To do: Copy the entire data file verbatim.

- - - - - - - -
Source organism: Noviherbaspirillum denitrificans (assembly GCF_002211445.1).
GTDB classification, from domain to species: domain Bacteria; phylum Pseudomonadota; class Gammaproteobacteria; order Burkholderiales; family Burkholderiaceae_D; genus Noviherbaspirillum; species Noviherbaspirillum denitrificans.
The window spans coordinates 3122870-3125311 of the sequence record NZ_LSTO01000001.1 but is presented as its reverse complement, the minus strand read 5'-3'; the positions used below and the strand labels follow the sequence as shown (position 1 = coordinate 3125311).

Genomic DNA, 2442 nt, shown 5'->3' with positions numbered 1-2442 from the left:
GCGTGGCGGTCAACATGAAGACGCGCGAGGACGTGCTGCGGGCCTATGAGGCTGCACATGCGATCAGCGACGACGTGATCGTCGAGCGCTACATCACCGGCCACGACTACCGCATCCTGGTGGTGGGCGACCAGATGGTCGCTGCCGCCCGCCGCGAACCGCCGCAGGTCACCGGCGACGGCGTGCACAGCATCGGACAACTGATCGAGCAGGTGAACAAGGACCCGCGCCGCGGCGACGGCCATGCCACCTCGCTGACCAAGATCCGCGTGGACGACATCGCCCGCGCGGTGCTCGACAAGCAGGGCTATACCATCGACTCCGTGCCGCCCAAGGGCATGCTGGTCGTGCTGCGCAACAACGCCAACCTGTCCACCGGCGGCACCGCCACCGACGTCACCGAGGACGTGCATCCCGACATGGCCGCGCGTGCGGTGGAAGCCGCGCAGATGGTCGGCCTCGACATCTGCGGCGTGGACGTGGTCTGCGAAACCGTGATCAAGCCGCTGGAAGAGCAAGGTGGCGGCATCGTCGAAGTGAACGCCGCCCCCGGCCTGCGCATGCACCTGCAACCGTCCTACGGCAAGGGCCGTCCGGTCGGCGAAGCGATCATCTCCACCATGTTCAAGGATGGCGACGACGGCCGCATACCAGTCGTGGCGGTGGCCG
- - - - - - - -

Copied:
Source organism: Noviherbaspirillum denitrificans (assembly GCF_002211445.1).
GTDB classification, from domain to species: domain Bacteria; phylum Pseudomonadota; class Gammaproteobacteria; order Burkholderiales; family Burkholderiaceae_D; genus Noviherbaspirillum; species Noviherbaspirillum denitrificans.
The window spans coordinates 3122870-3125311 of the sequence record NZ_LSTO01000001.1 but is presented as its reverse complement, the minus strand read 5'-3'; the positions used below and the strand labels follow the sequence as shown (position 1 = coordinate 3125311).

Genomic DNA, 2442 nt, shown 5'->3' with positions numbered 1-2442 from the left:
GCGTGGCGGTCAACATGAAGACGCGCGAGGACGTGCTGCGGGCCTATGAGGCTGCACATGCGATCAGCGACGACGTGATCGTCGAGCGCTACATCACCGGCCACGACTACCGCATCCTGGTGGTGGGCGACCAGATGGTCGCTGCCGCCCGCCGCGAACCGCCGCAGGTCACCGGCGACGGCGTGCACAGCATCGGACAACTGATCGAGCAGGTGAACAAGGACCCGCGCCGCGGCGACGGCCATGCCACCTCGCTGACCAAGATCCGCGTGGACGACATCGCCCGCGCGGTGCTCGACAAGCAGGGCTATACCATCGACTCCGTGCCGCCCAAGGGCATGCTGGTCGTGCTGCGCAACAACGCCAACCTGTCCACCGGCGGCACCGCCACCGACGTCACCGAGGACGTGCATCCCGACATGGCCGCGCGTGCGGTGGAAGCCGCGCAGATGGTCGGCCTCGACATCTGCGGCGTGGACGTGGTCTGCGAAACCGTGATCAAGCCGCTGGAAGAGCAAGGTGGCGGCATCGTCGAAGTGAACGCCGCCCCCGGCCTGCGCATGCACCTGCAACCGTCCTACGGCAAGGGCCGTCCGGTCGGCGAAGCGATCATCTCCACCATGTTCAAGGATGGCGACGACGGCCGCATACCAGTCGTGGCGGTGGCCG